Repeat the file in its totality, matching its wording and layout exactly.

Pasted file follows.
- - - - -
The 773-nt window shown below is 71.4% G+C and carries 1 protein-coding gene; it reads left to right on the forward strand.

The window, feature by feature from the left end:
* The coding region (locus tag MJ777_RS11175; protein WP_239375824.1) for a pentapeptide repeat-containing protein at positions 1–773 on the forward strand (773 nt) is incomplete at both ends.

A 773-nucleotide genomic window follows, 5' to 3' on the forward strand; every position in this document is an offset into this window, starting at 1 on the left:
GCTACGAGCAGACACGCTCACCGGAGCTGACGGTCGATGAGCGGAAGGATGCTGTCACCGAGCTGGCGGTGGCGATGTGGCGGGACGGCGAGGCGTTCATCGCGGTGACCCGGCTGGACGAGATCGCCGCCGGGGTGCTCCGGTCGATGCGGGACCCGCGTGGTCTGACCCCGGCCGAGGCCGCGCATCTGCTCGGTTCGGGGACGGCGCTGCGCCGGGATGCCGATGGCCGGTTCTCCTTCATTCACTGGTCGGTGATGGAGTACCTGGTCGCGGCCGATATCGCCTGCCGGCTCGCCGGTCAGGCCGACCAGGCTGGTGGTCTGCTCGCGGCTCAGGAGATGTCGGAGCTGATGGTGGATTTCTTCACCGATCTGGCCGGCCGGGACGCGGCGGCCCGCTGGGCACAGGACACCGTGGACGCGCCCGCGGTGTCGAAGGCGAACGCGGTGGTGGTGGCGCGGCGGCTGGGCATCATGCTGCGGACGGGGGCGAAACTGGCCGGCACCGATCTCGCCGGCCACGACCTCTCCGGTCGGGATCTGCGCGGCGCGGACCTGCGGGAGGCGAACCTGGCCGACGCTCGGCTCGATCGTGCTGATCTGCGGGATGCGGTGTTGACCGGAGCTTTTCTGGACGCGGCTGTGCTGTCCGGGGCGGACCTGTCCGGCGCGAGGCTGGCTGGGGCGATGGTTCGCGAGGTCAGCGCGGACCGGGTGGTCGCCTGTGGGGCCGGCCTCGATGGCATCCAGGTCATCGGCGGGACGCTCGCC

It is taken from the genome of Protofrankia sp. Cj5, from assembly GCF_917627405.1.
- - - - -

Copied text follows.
The 773-nt window shown below is 71.4% G+C and carries 1 protein-coding gene; it reads left to right on the forward strand.

The window, feature by feature from the left end:
* The coding region (locus tag MJ777_RS11175; protein WP_239375824.1) for a pentapeptide repeat-containing protein at positions 1–773 on the forward strand (773 nt) is incomplete at both ends.

A 773-nucleotide genomic window follows, 5' to 3' on the forward strand; every position in this document is an offset into this window, starting at 1 on the left:
GCTACGAGCAGACACGCTCACCGGAGCTGACGGTCGATGAGCGGAAGGATGCTGTCACCGAGCTGGCGGTGGCGATGTGGCGGGACGGCGAGGCGTTCATCGCGGTGACCCGGCTGGACGAGATCGCCGCCGGGGTGCTCCGGTCGATGCGGGACCCGCGTGGTCTGACCCCGGCCGAGGCCGCGCATCTGCTCGGTTCGGGGACGGCGCTGCGCCGGGATGCCGATGGCCGGTTCTCCTTCATTCACTGGTCGGTGATGGAGTACCTGGTCGCGGCCGATATCGCCTGCCGGCTCGCCGGTCAGGCCGACCAGGCTGGTGGTCTGCTCGCGGCTCAGGAGATGTCGGAGCTGATGGTGGATTTCTTCACCGATCTGGCCGGCCGGGACGCGGCGGCCCGCTGGGCACAGGACACCGTGGACGCGCCCGCGGTGTCGAAGGCGAACGCGGTGGTGGTGGCGCGGCGGCTGGGCATCATGCTGCGGACGGGGGCGAAACTGGCCGGCACCGATCTCGCCGGCCACGACCTCTCCGGTCGGGATCTGCGCGGCGCGGACCTGCGGGAGGCGAACCTGGCCGACGCTCGGCTCGATCGTGCTGATCTGCGGGATGCGGTGTTGACCGGAGCTTTTCTGGACGCGGCTGTGCTGTCCGGGGCGGACCTGTCCGGCGCGAGGCTGGCTGGGGCGATGGTTCGCGAGGTCAGCGCGGACCGGGTGGTCGCCTGTGGGGCCGGCCTCGATGGCATCCAGGTCATCGGCGGGACGCTCGCC

It is taken from the genome of Protofrankia sp. Cj5, from assembly GCF_917627405.1.